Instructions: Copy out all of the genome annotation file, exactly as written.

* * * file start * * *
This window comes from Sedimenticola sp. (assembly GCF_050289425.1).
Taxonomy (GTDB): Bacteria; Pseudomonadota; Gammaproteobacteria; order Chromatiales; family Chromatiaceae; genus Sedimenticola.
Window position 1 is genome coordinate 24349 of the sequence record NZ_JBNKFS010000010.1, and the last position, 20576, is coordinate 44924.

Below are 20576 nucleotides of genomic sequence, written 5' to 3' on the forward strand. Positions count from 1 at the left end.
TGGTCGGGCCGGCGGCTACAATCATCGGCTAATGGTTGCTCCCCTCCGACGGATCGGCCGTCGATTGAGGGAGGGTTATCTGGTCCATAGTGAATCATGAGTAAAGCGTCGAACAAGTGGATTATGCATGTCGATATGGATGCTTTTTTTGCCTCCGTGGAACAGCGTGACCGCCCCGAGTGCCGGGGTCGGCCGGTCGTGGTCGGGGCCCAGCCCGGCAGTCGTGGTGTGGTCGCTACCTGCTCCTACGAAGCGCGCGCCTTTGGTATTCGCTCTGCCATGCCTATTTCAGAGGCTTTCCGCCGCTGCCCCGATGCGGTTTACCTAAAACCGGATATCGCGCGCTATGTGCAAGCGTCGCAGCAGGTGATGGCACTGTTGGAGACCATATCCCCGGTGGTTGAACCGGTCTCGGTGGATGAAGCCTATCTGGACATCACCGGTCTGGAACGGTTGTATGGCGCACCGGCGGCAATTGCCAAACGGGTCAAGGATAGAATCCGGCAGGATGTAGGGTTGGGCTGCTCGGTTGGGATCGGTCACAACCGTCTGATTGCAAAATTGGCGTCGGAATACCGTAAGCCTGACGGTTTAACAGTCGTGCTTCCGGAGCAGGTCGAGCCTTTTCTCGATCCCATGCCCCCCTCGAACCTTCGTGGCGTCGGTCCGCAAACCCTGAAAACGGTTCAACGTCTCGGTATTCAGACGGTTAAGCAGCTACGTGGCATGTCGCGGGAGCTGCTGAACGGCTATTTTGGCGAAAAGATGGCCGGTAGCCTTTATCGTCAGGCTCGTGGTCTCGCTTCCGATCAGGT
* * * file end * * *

This window comes from Sedimenticola sp. (assembly GCF_050289425.1).
Taxonomy (GTDB): Bacteria; Pseudomonadota; Gammaproteobacteria; order Chromatiales; family Chromatiaceae; genus Sedimenticola.
Window position 1 is genome coordinate 24349 of the sequence record NZ_JBNKFS010000010.1, and the last position, 20576, is coordinate 44924.

Below are 20576 nucleotides of genomic sequence, written 5' to 3' on the forward strand. Positions count from 1 at the left end.
TGGTCGGGCCGGCGGCTACAATCATCGGCTAATGGTTGCTCCCCTCCGACGGATCGGCCGTCGATTGAGGGAGGGTTATCTGGTCCATAGTGAATCATGAGTAAAGCGTCGAACAAGTGGATTATGCATGTCGATATGGATGCTTTTTTTGCCTCCGTGGAACAGCGTGACCGCCCCGAGTGCCGGGGTCGGCCGGTCGTGGTCGGGGCCCAGCCCGGCAGTCGTGGTGTGGTCGCTACCTGCTCCTACGAAGCGCGCGCCTTTGGTATTCGCTCTGCCATGCCTATTTCAGAGGCTTTCCGCCGCTGCCCCGATGCGGTTTACCTAAAACCGGATATCGCGCGCTATGTGCAAGCGTCGCAGCAGGTGATGGCACTGTTGGAGACCATATCCCCGGTGGTTGAACCGGTCTCGGTGGATGAAGCCTATCTGGACATCACCGGTCTGGAACGGTTGTATGGCGCACCGGCGGCAATTGCCAAACGGGTCAAGGATAGAATCCGGCAGGATGTAGGGTTGGGCTGCTCGGTTGGGATCGGTCACAACCGTCTGATTGCAAAATTGGCGTCGGAATACCGTAAGCCTGACGGTTTAACAGTCGTGCTTCCGGAGCAGGTCGAGCCTTTTCTCGATCCCATGCCCCCCTCGAACCTTCGTGGCGTCGGTCCGCAAACCCTGAAAACGGTTCAACGTCTCGGTATTCAGACGGTTAAGCAGCTACGTGGCATGTCGCGGGAGCTGCTGAACGGCTATTTTGGCGAAAAGATGGCCGGTAGCCTTTATCGTCAGGCTCGTGGTCTCGCTTCCGATCAGGT